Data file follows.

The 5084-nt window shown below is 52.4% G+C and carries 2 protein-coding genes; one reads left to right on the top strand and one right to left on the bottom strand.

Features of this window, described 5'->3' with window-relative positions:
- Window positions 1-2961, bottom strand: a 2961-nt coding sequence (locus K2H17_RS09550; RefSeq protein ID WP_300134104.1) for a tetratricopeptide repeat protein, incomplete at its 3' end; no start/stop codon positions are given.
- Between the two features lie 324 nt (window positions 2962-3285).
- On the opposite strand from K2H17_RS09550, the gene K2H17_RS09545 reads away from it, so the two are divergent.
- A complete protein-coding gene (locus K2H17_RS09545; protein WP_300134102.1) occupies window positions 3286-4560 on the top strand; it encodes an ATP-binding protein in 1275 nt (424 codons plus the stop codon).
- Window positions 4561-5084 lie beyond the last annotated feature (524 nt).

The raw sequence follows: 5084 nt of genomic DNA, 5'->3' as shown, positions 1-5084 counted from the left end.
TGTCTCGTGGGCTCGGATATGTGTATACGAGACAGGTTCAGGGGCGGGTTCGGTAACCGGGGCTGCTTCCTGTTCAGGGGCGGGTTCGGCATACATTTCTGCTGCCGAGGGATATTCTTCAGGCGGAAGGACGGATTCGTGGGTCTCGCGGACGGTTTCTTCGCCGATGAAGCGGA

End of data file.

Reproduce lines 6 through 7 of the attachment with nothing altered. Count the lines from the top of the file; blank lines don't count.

- A complete protein-coding gene (locus K2H17_RS09545; protein WP_300134102.1) occupies window positions 3286-4560 on the top strand; it encodes an ATP-binding protein in 1275 nt (424 codons plus the stop codon).
- Window positions 4561-5084 lie beyond the last annotated feature (524 nt).